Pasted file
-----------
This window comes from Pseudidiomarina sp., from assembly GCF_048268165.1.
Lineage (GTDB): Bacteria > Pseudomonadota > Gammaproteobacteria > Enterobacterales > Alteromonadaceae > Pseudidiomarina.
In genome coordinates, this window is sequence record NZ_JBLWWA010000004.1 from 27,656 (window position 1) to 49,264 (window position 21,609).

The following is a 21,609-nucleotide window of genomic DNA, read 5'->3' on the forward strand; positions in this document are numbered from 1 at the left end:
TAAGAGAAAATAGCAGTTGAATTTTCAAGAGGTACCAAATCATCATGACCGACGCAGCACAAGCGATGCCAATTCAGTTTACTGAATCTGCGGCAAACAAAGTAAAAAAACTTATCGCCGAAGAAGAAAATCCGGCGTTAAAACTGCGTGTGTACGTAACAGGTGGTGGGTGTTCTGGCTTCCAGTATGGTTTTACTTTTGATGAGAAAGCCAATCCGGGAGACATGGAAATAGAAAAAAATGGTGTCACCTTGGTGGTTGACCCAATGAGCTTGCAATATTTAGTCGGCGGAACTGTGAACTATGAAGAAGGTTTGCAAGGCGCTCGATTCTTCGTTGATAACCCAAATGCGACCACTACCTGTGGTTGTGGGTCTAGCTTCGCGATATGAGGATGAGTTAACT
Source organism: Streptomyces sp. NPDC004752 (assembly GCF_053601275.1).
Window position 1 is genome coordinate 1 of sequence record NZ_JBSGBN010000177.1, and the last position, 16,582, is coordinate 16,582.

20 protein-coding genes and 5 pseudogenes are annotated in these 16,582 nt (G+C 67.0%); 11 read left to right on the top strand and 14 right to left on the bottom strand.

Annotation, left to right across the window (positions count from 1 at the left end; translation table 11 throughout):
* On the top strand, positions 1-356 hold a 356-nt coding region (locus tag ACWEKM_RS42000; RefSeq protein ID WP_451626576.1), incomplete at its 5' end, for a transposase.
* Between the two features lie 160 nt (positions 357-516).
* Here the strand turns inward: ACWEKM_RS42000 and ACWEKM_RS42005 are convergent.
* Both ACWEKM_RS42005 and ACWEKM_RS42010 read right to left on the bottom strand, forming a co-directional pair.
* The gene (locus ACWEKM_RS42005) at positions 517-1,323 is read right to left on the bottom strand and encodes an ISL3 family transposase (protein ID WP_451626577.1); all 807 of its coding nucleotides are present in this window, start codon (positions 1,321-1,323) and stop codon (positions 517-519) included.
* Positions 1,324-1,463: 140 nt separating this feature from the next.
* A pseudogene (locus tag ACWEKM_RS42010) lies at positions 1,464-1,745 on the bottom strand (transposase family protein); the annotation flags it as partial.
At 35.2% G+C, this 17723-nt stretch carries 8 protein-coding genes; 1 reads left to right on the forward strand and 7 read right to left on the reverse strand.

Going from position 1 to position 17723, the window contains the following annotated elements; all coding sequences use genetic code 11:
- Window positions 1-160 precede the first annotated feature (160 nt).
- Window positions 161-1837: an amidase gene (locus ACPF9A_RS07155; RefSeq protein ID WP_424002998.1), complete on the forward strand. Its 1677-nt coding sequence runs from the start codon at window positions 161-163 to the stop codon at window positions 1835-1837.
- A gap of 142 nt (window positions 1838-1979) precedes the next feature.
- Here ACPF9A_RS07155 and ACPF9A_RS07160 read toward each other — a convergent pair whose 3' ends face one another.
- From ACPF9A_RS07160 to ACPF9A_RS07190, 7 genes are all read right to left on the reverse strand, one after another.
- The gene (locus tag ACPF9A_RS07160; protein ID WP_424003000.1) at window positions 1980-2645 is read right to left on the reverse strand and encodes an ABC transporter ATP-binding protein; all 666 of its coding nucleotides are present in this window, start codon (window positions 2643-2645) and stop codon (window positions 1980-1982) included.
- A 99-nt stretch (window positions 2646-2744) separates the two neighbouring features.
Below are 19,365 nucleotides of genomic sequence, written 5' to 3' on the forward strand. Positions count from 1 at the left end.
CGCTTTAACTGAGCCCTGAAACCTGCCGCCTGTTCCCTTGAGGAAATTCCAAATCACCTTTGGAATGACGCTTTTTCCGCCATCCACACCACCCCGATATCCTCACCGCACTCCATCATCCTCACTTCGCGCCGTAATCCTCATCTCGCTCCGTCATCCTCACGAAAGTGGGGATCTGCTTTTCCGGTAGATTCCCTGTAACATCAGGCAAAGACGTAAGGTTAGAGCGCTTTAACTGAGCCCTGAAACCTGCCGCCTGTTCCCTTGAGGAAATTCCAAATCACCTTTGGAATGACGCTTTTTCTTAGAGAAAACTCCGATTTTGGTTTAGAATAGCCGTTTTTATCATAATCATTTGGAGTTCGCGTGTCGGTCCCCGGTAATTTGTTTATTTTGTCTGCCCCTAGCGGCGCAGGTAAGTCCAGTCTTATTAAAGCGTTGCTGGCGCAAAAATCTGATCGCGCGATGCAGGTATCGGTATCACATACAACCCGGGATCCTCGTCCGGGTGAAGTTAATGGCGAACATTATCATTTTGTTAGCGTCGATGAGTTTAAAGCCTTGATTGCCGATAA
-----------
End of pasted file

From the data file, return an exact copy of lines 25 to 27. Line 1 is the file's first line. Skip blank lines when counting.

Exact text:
- A 99-nt stretch (window positions 2646-2744) separates the two neighbouring features.
Below are 19,365 nucleotides of genomic sequence, written 5' to 3' on the forward strand. Positions count from 1 at the left end.
CGCTTTAACTGAGCCCTGAAACCTGCCGCCTGTTCCCTTGAGGAAATTCCAAATCACCTTTGGAATGACGCTTTTTCCGCCATCCACACCACCCCGATATCCTCACCGCACTCCATCATCCTCACTTCGCGCCGTAATCCTCATCTCGCTCCGTCATCCTCACGAAAGTGGGGATCTGCTTTTCCGGTAGATTCCCTGTAACATCAGGCAAAGACGTAAGGTTAGAGCGCTTTAACTGAGCCCTGAAACCTGCCGCCTGTTCCCTTGAGGAAATTCCAAATCACCTTTGGAATGACGCTTTTTCTTAGAGAAAACTCCGATTTTGGTTTAGAATAGCCGTTTTTATCATAATCATTTGGAGTTCGCGTGTCGGTCCCCGGTAATTTGTTTATTTTGTCTGCCCCTAGCGGCGCAGGTAAGTCCAGTCTTATTAAAGCGTTGCTGGCGCAAAAATCTGATCGCGCGATGCAGGTATCGGTATCACATACAACCCGGGATCCTCGTCCGGGTGAAGTTAATGGCGAACATTATCATTTTGTTAGCGTCGATGAGTTTAAAGCCTTGATTGCCGATAA